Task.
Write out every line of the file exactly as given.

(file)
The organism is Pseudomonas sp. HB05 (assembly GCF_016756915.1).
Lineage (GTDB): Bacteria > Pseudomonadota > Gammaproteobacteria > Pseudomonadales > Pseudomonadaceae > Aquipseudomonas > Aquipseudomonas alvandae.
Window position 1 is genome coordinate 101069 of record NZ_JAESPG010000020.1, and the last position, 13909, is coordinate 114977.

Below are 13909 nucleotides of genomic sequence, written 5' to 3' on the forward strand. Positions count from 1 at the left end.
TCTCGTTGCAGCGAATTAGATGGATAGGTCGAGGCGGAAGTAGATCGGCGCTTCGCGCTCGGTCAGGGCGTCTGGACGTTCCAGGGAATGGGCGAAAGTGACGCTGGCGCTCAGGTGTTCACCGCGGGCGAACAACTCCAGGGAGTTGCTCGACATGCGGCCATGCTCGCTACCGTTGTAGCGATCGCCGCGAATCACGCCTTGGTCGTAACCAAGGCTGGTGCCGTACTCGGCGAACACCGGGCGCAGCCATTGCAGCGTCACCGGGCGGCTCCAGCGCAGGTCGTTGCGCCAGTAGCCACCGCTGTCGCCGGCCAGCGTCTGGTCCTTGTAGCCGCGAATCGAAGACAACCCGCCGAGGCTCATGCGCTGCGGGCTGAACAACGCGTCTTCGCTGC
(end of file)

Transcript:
The organism is Pseudomonas sp. HB05 (assembly GCF_016756915.1).
Lineage (GTDB): Bacteria > Pseudomonadota > Gammaproteobacteria > Pseudomonadales > Pseudomonadaceae > Aquipseudomonas > Aquipseudomonas alvandae.
Window position 1 is genome coordinate 101069 of record NZ_JAESPG010000020.1, and the last position, 13909, is coordinate 114977.

Below are 13909 nucleotides of genomic sequence, written 5' to 3' on the forward strand. Positions count from 1 at the left end.
TCTCGTTGCAGCGAATTAGATGGATAGGTCGAGGCGGAAGTAGATCGGCGCTTCGCGCTCGGTCAGGGCGTCTGGACGTTCCAGGGAATGGGCGAAAGTGACGCTGGCGCTCAGGTGTTCACCGCGGGCGAACAACTCCAGGGAGTTGCTCGACATGCGGCCATGCTCGCTACCGTTGTAGCGATCGCCGCGAATCACGCCTTGGTCGTAACCAAGGCTGGTGCCGTACTCGGCGAACACCGGGCGCAGCCATTGCAGCGTCACCGGGCGGCTCCAGCGCAGGTCGTTGCGCCAGTAGCCACCGCTGTCGCCGGCCAGCGTCTGGTCCTTGTAGCCGCGAATCGAAGACAACCCGCCGAGGCTCATGCGCTGCGGGCTGAACAACGCGTCTTCGCTGC